Repainting your home is an important task. You get a chance to give your home a fresh new look and switch things up a bit. You carefully pick the paint and make sure that the paint job is done immaculately – by you or hired help.

The things that consistently ruin the look of a repainted home are those pesky electrical outlets. In order to tie a room together, a lot of people decide that it‘s a good idea to paint over them. We assure you it’s not.

Let’s talk about three primary reasons why you shouldn’t paint over electric outlets.

1. It’s not even remotely safe

First of all, during painting, you will have to switch the electricity off to avoid any risk of short-circuiting the outlet.

Your outlets are in use almost every day. The dried paint will clog the outlet openings, making it difficult to insert the plug. You’ll have to do this forcefully, potentially damaging the plug blades and/or the outlet.

Once you’ve done this, you’re left with a potentially damaged outlet. The dried paint from the outlet is sure to fall to the floor and create a poisonous hazard for children and pets. Due to the nature of paint, the initial cracks are just going to expand. You’ll be cleaning under these outlets for a long time.

2. The end result will not be pretty

It’s ironic that people usually decide to paint their outlets for aesthetic reasons.

By painting over an outlet, you aren’t making it invisible. You’re actually making it painfully visible. Outlets are made of materials that don’t absorb paint as well as your walls do. The result of this is a spotty, uneven, and dripping paint job.

Even if you, by some miracle, manage to paint it in a way that looks good, it’s only a matter of time until it starts cracking and chipping. When you paint over plastic and ceramics, you get a layer of paint that won’t last long. Each time you plug something into an outlet you risk damaging the paint even further, leaving cracks and scratches.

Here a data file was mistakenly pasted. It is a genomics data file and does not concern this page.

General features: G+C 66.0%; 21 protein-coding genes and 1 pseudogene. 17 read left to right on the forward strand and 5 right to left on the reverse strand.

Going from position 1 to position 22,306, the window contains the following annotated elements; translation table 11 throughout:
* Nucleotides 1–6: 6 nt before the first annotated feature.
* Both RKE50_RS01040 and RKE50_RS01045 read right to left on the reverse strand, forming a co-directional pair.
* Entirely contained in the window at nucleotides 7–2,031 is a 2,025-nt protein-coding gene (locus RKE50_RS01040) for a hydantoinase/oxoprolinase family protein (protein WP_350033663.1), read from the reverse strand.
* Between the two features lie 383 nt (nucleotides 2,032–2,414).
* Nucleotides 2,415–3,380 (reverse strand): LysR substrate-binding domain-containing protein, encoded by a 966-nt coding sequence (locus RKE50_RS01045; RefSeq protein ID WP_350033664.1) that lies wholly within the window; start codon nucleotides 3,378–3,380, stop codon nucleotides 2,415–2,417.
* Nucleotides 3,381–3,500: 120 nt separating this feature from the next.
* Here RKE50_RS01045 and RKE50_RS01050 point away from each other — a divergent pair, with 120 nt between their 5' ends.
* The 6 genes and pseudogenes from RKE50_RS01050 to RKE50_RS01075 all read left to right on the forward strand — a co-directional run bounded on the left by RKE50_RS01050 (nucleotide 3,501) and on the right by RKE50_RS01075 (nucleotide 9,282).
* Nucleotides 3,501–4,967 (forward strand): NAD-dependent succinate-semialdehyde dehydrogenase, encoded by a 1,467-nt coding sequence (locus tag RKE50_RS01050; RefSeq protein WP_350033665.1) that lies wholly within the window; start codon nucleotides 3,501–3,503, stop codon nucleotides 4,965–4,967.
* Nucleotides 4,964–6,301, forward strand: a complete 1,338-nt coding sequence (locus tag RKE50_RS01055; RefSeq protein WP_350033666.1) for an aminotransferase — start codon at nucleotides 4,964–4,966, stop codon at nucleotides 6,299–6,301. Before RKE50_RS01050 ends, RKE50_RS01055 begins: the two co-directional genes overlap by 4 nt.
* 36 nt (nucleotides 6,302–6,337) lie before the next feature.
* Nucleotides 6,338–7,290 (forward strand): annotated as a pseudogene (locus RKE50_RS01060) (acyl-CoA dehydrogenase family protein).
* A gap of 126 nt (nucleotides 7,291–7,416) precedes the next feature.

3. Practical issues

Outlets are part of your home electrical system. This system, like any other in your home, will need maintenance from time to time. By painting over the outlets you’re increasing the chance that they’ll need maintenance sooner. Your paint job may be irrelevant pretty soon since you will be changing some of them anyway.

Even if you intend to keep the old ones after the problem is resolved, the process of removing an outlet will inevitably damage the paint.

Most importantly, dry paint is a conductor. This means that by painting over the outlets increases the possibility of fire and short-circuiting. It also may cause improper transfer of electrical current, bad grounding, and an increased possibility of shock. Because of this, it’s against the National Electric Code (NEC) and may even be grounds for voiding any insurance you might have on your home.

Outlets are supposed to be practical things that you can actually use. If you paint over them this won’t be the case, not by a long shot.

If your outlets don’t match your new paint job, it’s a much wiser and safer solution to simply get those that do and replace them. Sure, it’s a bit more work and costs a bit more, but you will actually be getting what you need instead of doing an unsafe cover up. You can also cut the costs by simply sealing a few outlet holes you have no use for.